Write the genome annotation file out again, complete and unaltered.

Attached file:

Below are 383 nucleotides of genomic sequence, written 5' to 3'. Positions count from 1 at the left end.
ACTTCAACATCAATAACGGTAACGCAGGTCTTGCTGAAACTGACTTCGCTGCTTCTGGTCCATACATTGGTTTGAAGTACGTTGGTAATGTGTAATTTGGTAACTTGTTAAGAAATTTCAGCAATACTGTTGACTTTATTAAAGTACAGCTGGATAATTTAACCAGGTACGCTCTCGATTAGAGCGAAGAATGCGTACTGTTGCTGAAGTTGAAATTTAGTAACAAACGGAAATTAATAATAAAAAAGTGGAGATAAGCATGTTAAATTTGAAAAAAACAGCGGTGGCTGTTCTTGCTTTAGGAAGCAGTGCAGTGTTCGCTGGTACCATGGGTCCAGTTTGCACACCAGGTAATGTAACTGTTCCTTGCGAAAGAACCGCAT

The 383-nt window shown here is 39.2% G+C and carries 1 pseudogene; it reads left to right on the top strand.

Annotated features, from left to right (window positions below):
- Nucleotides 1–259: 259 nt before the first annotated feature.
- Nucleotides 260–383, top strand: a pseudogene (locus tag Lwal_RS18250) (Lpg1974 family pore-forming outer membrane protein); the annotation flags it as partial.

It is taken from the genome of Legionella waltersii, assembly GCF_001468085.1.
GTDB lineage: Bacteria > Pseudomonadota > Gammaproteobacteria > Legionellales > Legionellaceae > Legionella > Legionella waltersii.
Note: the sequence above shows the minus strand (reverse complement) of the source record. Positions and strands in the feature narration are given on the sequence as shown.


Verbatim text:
Below are 383 nucleotides of genomic sequence, written 5' to 3'. Positions count from 1 at the left end.
ACTTCAACATCAATAACGGTAACGCAGGTCTTGCTGAAACTGACTTCGCTGCTTCTGGTCCATACATTGGTTTGAAGTACGTTGGTAATGTGTAATTTGGTAACTTGTTAAGAAATTTCAGCAATACTGTTGACTTTATTAAAGTACAGCTGGATAATTTAACCAGGTACGCTCTCGATTAGAGCGAAGAATGCGTACTGTTGCTGAAGTTGAAATTTAGTAACAAACGGAAATTAATAATAAAAAAGTGGAGATAAGCATGTTAAATTTGAAAAAAACAGCGGTGGCTGTTCTTGCTTTAGGAAGCAGTGCAGTGTTCGCTGGTACCATGGGTCCAGTTTGCACACCAGGTAATGTAACTGTTCCTTGCGAAAGAACCGCAT

The 383-nt window shown here is 39.2% G+C and carries 1 pseudogene; it reads left to right on the top strand.

Annotated features, from left to right (window positions below):
- Nucleotides 1–259: 259 nt before the first annotated feature.
- Nucleotides 260–383, top strand: a pseudogene (locus tag Lwal_RS18250) (Lpg1974 family pore-forming outer membrane protein); the annotation flags it as partial.

It is taken from the genome of Legionella waltersii, assembly GCF_001468085.1.
GTDB lineage: Bacteria > Pseudomonadota > Gammaproteobacteria > Legionellales > Legionellaceae > Legionella > Legionella waltersii.
Note: the sequence above shows the minus strand (reverse complement) of the source record. Positions and strands in the feature narration are given on the sequence as shown.